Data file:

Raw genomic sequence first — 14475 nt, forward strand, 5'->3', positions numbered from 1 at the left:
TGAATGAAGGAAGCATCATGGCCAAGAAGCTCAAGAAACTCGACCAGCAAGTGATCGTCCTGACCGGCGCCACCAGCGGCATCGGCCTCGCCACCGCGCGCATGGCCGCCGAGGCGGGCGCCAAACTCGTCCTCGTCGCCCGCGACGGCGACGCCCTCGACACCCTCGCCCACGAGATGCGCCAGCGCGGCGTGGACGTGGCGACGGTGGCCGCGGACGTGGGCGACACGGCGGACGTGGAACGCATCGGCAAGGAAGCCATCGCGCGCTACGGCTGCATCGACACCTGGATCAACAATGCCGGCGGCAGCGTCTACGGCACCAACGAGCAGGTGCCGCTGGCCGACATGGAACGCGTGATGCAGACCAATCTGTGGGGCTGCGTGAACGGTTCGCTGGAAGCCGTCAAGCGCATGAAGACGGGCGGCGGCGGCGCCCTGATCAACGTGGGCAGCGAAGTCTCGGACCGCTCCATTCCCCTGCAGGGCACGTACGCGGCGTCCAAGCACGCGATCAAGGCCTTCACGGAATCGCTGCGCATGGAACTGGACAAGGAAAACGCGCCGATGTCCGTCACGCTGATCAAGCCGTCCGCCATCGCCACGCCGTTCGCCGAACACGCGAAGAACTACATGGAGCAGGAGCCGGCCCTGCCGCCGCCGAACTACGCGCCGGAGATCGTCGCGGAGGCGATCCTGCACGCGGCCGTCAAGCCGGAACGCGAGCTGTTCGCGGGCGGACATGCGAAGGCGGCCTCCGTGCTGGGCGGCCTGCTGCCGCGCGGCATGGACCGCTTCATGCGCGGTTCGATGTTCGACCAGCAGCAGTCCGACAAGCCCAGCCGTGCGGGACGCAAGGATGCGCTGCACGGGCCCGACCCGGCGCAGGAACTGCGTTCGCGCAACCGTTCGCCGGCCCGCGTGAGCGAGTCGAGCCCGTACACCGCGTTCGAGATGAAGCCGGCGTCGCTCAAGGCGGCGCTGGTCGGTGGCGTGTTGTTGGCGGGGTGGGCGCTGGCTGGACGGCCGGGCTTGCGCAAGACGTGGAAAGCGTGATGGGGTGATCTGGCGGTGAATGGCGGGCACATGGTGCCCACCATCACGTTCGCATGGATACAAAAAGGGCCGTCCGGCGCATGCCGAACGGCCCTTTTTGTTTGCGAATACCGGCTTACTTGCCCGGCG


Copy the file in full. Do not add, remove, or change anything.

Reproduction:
Raw genomic sequence first — 14475 nt, forward strand, 5'->3', positions numbered from 1 at the left:
TGAATGAAGGAAGCATCATGGCCAAGAAGCTCAAGAAACTCGACCAGCAAGTGATCGTCCTGACCGGCGCCACCAGCGGCATCGGCCTCGCCACCGCGCGCATGGCCGCCGAGGCGGGCGCCAAACTCGTCCTCGTCGCCCGCGACGGCGACGCCCTCGACACCCTCGCCCACGAGATGCGCCAGCGCGGCGTGGACGTGGCGACGGTGGCCGCGGACGTGGGCGACACGGCGGACGTGGAACGCATCGGCAAGGAAGCCATCGCGCGCTACGGCTGCATCGACACCTGGATCAACAATGCCGGCGGCAGCGTCTACGGCACCAACGAGCAGGTGCCGCTGGCCGACATGGAACGCGTGATGCAGACCAATCTGTGGGGCTGCGTGAACGGTTCGCTGGAAGCCGTCAAGCGCATGAAGACGGGCGGCGGCGGCGCCCTGATCAACGTGGGCAGCGAAGTCTCGGACCGCTCCATTCCCCTGCAGGGCACGTACGCGGCGTCCAAGCACGCGATCAAGGCCTTCACGGAATCGCTGCGCATGGAACTGGACAAGGAAAACGCGCCGATGTCCGTCACGCTGATCAAGCCGTCCGCCATCGCCACGCCGTTCGCCGAACACGCGAAGAACTACATGGAGCAGGAGCCGGCCCTGCCGCCGCCGAACTACGCGCCGGAGATCGTCGCGGAGGCGATCCTGCACGCGGCCGTCAAGCCGGAACGCGAGCTGTTCGCGGGCGGACATGCGAAGGCGGCCTCCGTGCTGGGCGGCCTGCTGCCGCGCGGCATGGACCGCTTCATGCGCGGTTCGATGTTCGACCAGCAGCAGTCCGACAAGCCCAGCCGTGCGGGACGCAAGGATGCGCTGCACGGGCCCGACCCGGCGCAGGAACTGCGTTCGCGCAACCGTTCGCCGGCCCGCGTGAGCGAGTCGAGCCCGTACACCGCGTTCGAGATGAAGCCGGCGTCGCTCAAGGCGGCGCTGGTCGGTGGCGTGTTGTTGGCGGGGTGGGCGCTGGCTGGACGGCCGGGCTTGCGCAAGACGTGGAAAGCGTGATGGGGTGATCTGGCGGTGAATGGCGGGCACATGGTGCCCACCATCACGTTCGCATGGATACAAAAAGGGCCGTCCGGCGCATGCCGAACGGCCCTTTTTGTTTGCGAATACCGGCTTACTTGCCCGGCG